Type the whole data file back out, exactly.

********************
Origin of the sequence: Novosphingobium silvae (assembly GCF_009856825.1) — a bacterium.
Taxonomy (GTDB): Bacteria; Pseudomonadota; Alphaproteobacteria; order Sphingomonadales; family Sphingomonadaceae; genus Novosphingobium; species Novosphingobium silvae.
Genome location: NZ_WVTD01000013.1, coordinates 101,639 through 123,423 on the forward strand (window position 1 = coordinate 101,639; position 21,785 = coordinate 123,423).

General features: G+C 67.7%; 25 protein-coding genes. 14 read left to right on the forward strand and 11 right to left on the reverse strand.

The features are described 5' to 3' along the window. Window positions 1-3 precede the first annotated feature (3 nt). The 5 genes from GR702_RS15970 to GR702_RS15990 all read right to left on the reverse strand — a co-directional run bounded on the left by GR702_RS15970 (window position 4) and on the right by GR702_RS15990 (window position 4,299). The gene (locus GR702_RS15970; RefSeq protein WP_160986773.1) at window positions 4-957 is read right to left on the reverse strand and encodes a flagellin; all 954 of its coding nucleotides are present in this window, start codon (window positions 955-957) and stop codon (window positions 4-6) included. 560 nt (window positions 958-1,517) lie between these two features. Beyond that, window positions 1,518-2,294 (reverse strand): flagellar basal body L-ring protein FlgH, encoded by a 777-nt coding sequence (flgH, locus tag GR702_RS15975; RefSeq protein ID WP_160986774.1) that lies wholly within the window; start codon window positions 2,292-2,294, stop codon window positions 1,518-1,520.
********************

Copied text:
Origin of the sequence: Novosphingobium silvae (assembly GCF_009856825.1) — a bacterium.
Taxonomy (GTDB): Bacteria; Pseudomonadota; Alphaproteobacteria; order Sphingomonadales; family Sphingomonadaceae; genus Novosphingobium; species Novosphingobium silvae.
Genome location: NZ_WVTD01000013.1, coordinates 101,639 through 123,423 on the forward strand (window position 1 = coordinate 101,639; position 21,785 = coordinate 123,423).

General features: G+C 67.7%; 25 protein-coding genes. 14 read left to right on the forward strand and 11 right to left on the reverse strand.

The features are described 5' to 3' along the window. Window positions 1-3 precede the first annotated feature (3 nt). The 5 genes from GR702_RS15970 to GR702_RS15990 all read right to left on the reverse strand — a co-directional run bounded on the left by GR702_RS15970 (window position 4) and on the right by GR702_RS15990 (window position 4,299). The gene (locus GR702_RS15970; RefSeq protein WP_160986773.1) at window positions 4-957 is read right to left on the reverse strand and encodes a flagellin; all 954 of its coding nucleotides are present in this window, start codon (window positions 955-957) and stop codon (window positions 4-6) included. 560 nt (window positions 958-1,517) lie between these two features. Beyond that, window positions 1,518-2,294 (reverse strand): flagellar basal body L-ring protein FlgH, encoded by a 777-nt coding sequence (flgH, locus tag GR702_RS15975; RefSeq protein ID WP_160986774.1) that lies wholly within the window; start codon window positions 2,292-2,294, stop codon window positions 1,518-1,520.